“There are two floor hockey teams going for the U.S., one from New York and ours,” said Rodney Hurn, Christopher’s father and the head coach of the Gulls. “Over the last three years, they take all the gold medal teams and draw from a hat. We were actually fifth, but the other ones didn’t have enough athletes that were old enough.” 

Competition age is 16 for the Special Olympics and teams of up to fifteen players are permitted. The Gulls will be taking 13, each with a dynamic background, each with a hope for what the Games in Austria will bring, each with an unbreakable bond of loyalty and affection for their fellow teammates. 

Christopher is in a transition program at Adult Foothills, sponsored through Granite Hills High School, where he also ran track. In addition to running and shoving a puck, Christopher plays soccer, basketball and golf, and has a shelf of medals to prove his athletic prowess.

Floor hockey is played in a gym instead of an ice rink, and the hockey sticks are just that: sticks. There is no blade. The pucks, too, are different. Large, fluffy disks with a donut hole in the middle, floor hockey pucks can reach screaming speeds and get quite a lot of air when driven by the right player. No mean goal, the shaft of the hockey stick must tug, push and lift the puck from inside the donut center, allowing it to cascade across the glossy floor.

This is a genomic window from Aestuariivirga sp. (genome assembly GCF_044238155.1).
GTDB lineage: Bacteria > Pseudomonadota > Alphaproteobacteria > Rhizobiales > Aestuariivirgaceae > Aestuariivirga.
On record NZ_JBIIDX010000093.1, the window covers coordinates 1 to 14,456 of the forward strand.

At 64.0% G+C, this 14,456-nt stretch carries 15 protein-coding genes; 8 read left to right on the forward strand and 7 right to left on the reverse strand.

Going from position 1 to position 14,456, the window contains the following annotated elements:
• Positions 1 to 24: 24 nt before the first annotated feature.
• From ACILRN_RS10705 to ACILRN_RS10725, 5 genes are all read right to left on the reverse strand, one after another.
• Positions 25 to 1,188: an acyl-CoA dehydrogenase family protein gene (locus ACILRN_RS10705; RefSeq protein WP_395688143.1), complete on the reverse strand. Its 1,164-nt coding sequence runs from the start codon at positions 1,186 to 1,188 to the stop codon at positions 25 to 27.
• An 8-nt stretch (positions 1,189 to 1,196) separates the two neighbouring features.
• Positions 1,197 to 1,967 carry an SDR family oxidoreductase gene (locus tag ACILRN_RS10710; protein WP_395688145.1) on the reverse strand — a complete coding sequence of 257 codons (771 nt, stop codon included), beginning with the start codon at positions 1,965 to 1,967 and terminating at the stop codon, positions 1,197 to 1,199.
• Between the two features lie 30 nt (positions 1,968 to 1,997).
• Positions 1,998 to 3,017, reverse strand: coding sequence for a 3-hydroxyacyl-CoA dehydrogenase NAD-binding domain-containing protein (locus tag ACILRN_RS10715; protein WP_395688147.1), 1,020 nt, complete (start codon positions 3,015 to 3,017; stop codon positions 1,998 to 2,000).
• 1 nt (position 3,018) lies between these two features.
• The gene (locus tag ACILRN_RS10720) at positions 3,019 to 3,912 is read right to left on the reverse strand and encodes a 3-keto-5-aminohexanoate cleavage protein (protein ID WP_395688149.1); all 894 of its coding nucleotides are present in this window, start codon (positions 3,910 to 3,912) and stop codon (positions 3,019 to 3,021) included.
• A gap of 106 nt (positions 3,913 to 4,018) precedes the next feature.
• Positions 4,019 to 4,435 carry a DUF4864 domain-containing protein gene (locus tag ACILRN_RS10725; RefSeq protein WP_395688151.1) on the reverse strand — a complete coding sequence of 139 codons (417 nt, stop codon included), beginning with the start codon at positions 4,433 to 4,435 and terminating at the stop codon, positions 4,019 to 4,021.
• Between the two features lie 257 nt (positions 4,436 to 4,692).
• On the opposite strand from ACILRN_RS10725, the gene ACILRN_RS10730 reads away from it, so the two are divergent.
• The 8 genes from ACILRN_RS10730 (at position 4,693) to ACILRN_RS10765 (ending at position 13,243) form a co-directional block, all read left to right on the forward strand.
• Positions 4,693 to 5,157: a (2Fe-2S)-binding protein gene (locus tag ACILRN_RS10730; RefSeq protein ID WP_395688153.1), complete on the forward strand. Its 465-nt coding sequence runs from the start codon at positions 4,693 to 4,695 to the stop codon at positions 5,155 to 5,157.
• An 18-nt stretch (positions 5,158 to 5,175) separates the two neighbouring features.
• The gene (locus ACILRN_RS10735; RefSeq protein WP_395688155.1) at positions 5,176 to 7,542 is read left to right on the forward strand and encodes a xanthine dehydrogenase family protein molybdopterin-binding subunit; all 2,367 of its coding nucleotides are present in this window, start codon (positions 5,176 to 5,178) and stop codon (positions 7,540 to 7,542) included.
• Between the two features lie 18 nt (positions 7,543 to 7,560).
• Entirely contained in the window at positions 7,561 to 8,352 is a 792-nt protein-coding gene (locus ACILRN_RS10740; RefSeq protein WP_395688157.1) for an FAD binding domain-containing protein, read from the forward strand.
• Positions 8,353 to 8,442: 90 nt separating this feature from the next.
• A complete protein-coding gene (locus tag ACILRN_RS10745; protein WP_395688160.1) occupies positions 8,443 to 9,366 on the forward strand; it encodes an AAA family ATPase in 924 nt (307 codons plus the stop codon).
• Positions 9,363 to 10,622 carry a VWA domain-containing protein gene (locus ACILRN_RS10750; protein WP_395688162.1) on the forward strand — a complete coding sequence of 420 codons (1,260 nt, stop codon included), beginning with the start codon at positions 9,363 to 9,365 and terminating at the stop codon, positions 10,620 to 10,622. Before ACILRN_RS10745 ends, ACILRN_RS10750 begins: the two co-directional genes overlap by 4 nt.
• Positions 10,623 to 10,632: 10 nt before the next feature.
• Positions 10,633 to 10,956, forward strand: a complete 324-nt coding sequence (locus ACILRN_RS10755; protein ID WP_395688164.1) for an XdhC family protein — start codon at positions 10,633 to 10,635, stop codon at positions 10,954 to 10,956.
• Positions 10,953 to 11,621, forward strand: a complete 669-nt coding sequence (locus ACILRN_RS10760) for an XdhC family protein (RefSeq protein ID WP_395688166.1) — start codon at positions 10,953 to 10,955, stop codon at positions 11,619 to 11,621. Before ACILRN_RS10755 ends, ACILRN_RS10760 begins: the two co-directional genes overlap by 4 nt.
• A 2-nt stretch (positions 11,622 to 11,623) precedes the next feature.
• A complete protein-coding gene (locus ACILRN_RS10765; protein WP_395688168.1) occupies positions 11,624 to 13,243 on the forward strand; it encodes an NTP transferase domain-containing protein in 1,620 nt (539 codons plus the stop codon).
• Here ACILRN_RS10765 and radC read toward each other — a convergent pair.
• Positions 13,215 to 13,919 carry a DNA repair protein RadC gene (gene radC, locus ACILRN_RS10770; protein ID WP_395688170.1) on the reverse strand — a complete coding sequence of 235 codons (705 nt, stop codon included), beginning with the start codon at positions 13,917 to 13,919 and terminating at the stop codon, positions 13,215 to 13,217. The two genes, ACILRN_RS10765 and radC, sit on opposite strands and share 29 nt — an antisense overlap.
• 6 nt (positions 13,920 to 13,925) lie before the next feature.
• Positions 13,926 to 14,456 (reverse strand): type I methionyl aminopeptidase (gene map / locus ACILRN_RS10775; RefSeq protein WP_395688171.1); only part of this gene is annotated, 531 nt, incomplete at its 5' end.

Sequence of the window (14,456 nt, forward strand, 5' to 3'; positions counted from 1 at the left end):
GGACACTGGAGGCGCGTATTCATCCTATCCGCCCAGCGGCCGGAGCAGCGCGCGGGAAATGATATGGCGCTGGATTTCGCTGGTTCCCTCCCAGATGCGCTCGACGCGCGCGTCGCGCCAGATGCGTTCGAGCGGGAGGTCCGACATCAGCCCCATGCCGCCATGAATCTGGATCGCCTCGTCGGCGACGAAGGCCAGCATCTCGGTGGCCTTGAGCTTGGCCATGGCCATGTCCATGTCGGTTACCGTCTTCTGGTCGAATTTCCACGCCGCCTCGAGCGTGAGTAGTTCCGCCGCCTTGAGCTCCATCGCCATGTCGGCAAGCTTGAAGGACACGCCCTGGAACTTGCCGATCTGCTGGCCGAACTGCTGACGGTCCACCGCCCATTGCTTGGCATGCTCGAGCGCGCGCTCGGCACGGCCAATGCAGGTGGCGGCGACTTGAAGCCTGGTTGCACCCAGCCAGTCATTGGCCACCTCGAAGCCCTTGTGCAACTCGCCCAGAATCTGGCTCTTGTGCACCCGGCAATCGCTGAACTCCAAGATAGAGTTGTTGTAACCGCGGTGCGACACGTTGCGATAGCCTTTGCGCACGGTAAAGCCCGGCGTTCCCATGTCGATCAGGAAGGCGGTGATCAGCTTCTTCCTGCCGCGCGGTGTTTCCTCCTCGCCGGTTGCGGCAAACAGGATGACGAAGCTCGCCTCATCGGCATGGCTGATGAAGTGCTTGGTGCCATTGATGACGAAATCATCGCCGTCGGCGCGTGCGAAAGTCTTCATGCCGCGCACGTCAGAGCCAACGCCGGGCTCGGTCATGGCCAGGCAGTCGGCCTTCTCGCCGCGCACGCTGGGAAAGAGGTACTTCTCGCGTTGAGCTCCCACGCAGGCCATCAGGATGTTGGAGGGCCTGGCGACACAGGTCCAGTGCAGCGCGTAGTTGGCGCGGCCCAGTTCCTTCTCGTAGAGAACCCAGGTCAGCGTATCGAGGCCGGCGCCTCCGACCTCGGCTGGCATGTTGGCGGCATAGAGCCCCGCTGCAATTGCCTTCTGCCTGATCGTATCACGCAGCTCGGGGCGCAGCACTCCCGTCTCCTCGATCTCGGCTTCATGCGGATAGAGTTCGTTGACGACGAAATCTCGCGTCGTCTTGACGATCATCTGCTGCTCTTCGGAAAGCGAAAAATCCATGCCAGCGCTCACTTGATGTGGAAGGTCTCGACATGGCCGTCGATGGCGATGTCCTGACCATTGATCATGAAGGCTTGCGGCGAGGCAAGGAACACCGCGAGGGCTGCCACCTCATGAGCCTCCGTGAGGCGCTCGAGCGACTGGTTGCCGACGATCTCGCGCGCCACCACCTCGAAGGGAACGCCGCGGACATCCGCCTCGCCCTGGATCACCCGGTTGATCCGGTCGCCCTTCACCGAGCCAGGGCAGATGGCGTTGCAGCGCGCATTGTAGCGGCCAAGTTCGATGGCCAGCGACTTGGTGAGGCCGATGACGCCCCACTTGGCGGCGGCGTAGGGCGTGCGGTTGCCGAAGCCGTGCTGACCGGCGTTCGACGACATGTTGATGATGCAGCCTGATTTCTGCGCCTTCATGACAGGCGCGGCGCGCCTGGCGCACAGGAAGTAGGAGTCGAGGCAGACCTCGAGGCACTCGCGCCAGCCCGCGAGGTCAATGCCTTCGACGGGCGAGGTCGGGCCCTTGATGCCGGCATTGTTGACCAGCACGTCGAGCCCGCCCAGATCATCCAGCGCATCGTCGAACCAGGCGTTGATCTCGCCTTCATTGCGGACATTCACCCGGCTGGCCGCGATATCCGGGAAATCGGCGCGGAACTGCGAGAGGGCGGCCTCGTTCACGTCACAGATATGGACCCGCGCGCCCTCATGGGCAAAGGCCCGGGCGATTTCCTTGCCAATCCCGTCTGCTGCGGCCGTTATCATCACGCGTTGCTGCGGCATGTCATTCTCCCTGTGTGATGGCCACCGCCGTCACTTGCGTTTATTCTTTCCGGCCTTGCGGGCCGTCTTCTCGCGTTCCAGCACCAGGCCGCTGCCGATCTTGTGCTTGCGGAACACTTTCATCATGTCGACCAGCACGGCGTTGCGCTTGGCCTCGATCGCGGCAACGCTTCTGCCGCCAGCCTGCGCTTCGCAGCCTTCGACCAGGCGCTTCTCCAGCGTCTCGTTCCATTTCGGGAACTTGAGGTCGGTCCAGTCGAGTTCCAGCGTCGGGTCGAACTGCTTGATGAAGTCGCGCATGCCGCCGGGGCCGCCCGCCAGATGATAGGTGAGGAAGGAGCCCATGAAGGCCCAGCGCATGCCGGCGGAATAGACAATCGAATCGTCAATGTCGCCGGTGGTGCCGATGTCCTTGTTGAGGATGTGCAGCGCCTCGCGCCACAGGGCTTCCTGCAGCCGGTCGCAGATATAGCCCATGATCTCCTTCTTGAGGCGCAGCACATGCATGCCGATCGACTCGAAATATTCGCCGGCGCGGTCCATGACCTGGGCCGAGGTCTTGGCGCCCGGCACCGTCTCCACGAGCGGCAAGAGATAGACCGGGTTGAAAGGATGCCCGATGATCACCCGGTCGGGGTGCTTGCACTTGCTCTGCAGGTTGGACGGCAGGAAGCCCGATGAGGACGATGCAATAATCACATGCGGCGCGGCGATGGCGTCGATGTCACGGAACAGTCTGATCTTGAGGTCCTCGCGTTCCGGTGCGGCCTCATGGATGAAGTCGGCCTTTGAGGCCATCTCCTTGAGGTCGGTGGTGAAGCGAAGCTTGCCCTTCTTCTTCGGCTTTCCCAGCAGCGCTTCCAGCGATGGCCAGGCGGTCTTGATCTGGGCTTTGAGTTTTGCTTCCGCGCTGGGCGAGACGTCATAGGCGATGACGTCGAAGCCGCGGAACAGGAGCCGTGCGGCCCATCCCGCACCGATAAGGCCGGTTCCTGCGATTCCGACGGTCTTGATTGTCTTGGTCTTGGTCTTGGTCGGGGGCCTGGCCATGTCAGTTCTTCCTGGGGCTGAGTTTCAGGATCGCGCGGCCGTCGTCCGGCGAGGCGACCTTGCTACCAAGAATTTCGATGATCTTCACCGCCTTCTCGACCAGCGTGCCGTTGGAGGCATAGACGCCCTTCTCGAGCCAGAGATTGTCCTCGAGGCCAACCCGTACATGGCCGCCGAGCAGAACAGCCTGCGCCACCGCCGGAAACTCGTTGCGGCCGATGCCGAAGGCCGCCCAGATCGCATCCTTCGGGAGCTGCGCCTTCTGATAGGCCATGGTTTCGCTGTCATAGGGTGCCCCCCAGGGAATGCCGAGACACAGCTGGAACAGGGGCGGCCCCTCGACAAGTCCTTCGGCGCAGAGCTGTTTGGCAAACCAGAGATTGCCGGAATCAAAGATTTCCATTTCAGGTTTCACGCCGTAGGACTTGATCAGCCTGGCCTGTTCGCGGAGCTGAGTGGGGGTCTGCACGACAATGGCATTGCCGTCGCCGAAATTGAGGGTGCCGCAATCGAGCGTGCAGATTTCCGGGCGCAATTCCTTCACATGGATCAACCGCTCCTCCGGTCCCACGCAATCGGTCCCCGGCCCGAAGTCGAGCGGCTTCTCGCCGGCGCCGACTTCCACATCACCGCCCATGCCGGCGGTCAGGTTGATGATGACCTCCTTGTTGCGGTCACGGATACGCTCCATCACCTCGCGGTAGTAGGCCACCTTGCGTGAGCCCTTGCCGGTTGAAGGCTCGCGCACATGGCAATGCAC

Like most of his teammates, Christopher has been playing floor hockey for nearly a decade, and with nearly the same people. 

“We were looking for programs for Chris, something where he fits in, and we found floor hockey with the Special Olympics,” said Rodney.

Rodney said he played ice hockey as a young man, but has enjoyed floor hockey just as much. After two years as assistant coach for the Gulls, Rodney is now the head coach. He said he often feels more like the student.